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After the Acquisition
Barbara Tarasovich, CPA; Bridget Lyons; and John Gerlach
Though the flurry of M&A activity has slowed down of late, many companies still face the prospect of effectively integrating the business processes from a recent acquisition or merger. This article highlights seven steps that can lead to a successful integration of the finance and accounting functions of the involved companies. Detailed planning, effective communication, and transparency throughout are all critical factors in achieving the hoped-for growth, value, and synergies that originally spurred the action.
How Safe Is Your Data?
Compliance with all applicable regulations isn’t enough to ensure that your company’s data is being protected adequately. The recent events at Société Générale demonstrate how one person gaining inappropriate system access can have a devastating effect on a business. Managing the business risks related to user access begins with the principle of least-privileged access and continues with a strategic approach to governing access that involves constant monitoring, management, and mitigation of risk.
Implementing a Target Budget for Prattville, Alabama
Marco Lam, Mike Carver, and David Miller
For city governments, the budget often serves as both a planning tool and daily operations guide. Having built up a deficit over five years and faced with an upcoming annexation that would increase its size by 30%, the city of Prattville approached the Alabama Productivity Center for help in improving its financial position. The result was the implementation of a Target Budgeting process that ensured city departments had realistic budgets and placed budget responsibility back in the hands of the city council, where it belonged. The mayor and council now have a useful tool for making effective planning decisions and a transparent platform for communicating operations to the public.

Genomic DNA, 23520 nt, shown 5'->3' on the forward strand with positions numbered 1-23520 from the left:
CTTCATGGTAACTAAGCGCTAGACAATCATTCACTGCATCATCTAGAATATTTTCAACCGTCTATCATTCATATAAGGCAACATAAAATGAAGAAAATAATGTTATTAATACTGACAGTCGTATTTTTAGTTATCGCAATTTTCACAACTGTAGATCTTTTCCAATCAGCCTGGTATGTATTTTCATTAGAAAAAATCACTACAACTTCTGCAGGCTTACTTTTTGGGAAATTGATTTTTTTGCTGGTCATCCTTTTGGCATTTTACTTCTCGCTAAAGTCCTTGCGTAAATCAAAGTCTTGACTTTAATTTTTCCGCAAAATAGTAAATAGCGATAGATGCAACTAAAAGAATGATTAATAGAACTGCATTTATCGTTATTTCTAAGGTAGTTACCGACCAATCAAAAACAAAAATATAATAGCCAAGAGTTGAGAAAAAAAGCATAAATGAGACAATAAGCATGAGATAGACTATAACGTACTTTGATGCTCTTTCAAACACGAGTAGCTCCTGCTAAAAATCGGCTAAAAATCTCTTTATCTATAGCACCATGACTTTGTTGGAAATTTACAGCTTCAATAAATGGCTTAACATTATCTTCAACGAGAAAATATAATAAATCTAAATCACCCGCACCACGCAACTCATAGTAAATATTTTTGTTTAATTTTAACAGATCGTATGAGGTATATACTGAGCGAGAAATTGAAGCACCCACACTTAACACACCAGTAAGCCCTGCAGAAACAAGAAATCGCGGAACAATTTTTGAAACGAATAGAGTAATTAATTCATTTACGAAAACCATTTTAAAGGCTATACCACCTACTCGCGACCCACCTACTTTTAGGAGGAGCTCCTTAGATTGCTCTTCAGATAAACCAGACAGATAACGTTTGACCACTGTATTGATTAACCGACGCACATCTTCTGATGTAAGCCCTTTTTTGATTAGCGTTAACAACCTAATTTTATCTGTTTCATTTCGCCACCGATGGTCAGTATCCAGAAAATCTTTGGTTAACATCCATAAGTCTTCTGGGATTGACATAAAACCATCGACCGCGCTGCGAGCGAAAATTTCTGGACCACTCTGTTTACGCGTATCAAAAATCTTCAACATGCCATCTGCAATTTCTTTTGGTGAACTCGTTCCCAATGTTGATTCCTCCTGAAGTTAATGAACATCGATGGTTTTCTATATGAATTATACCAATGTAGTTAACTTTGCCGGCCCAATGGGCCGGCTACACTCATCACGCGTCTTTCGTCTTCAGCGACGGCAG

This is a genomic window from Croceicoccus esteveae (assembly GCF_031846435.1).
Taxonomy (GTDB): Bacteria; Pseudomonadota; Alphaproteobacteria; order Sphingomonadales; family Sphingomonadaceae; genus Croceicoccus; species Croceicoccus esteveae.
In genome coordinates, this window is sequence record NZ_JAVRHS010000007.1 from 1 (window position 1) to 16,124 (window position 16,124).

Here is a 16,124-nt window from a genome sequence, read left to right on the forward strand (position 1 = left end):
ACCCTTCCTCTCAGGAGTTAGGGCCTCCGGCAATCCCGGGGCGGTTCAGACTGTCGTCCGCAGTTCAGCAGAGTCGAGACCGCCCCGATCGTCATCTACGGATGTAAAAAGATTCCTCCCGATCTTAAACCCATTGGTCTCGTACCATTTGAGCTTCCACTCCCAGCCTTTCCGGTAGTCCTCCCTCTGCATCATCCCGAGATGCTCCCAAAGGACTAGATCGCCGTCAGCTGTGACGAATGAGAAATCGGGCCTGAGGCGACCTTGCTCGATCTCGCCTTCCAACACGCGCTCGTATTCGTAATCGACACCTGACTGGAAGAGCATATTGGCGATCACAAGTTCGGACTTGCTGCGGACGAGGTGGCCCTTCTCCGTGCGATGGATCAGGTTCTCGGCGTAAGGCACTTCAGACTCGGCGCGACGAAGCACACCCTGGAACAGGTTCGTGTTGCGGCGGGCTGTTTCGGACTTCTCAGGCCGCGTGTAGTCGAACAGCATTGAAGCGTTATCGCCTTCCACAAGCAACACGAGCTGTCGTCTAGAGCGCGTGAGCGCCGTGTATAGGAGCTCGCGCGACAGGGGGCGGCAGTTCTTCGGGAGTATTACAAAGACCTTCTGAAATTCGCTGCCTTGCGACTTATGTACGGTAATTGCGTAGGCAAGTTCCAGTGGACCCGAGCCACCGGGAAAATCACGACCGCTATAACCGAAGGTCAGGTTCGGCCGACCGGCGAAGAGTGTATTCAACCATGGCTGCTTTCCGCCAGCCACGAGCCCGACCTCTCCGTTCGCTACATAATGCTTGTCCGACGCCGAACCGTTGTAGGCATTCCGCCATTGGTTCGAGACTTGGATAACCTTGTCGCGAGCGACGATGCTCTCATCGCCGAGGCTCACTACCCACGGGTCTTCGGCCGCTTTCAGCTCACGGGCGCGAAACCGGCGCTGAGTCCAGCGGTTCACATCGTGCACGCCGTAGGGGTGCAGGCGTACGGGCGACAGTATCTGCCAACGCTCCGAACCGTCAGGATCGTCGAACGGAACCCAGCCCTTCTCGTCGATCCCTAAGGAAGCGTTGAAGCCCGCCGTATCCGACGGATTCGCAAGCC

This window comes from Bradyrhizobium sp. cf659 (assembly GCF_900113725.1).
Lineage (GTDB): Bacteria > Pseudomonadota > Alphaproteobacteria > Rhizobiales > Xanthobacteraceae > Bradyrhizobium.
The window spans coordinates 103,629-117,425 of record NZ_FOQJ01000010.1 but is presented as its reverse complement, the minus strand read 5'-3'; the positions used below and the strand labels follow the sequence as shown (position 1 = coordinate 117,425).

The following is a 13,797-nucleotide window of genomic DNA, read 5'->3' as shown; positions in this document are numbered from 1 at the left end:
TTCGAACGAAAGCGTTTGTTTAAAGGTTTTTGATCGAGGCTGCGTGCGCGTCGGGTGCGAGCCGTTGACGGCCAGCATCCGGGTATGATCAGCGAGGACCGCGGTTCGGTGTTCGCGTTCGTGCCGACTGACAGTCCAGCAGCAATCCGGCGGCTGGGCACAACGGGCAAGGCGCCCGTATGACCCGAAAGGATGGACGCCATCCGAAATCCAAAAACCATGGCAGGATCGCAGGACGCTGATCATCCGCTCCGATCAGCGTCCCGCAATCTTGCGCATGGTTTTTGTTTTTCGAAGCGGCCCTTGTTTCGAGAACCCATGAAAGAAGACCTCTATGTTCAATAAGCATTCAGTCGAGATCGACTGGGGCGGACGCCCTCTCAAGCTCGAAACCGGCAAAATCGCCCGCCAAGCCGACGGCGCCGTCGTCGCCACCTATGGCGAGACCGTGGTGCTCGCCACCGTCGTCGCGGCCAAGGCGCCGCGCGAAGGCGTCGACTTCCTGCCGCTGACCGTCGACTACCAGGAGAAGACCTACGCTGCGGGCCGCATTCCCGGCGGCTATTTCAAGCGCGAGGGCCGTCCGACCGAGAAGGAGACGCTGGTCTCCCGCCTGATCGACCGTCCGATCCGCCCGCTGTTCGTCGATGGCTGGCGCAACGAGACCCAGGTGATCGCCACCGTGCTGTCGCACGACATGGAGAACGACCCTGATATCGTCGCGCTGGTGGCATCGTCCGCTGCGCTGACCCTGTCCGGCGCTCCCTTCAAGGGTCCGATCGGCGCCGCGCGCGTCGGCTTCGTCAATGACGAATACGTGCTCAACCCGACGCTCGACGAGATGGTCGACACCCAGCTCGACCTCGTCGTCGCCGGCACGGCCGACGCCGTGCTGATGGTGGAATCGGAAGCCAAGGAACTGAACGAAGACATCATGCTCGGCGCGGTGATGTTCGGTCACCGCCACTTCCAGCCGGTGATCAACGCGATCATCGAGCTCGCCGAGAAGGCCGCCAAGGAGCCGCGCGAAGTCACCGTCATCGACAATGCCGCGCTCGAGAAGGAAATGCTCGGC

SBA Helps Small Businesses Think Big
Henry Wichmann, Jr., CPA; Kenneth Abramowicz; and H. Charles Sparks, CPA
The Small Business Administration has provided financial, procurement, and management assistance to almost 20 million small firms in the United States. Nearly 99.7% of all U.S. businesses potentially fall under its purview. This article discusses the SBA’s four major financial assistance programs as well as additional valuable information for small businesses and the accountants who serve them.
Can We Detect Fraud Earlier?
Natalie Tatiana Churyk, CPA; Chih-Chen Lee, CPA; and B. Douglas Clinton, CMA, CPA
Most fraud research is focused on numbers and ratios, which often don’t indicate fraud until long after the consequences are realized. Detecting fraud earlier can help prevent the catastrophic financial losses faced by victims in scandals such as Enron, WorldCom, and others. The researchers used content analysis techniques to search for grammatical indicators within the Management’s Discussion and Analysis (MD&A) section of annual reports that might suggest attempts to cover up fraud. They found distinguishing communication characteristics that could indicate deception or some other action that could, at the least, lead to a restatement.
Career risk management.
Reinflating real property values.
Can truly independent auditors be co-opted?
The CMA distinction for young professionals.
The other c-word.
Referring to a variable range with OFFSET.
How to survive a job loss
Staff enrollment program is available
IFRS proposal from SEC likely to hit headwinds
Books: China’s competitive advantage
TOOLS OF THE TRADE
The Kroll Global Fraud Report—Part 2.
Everything begins with a pencil.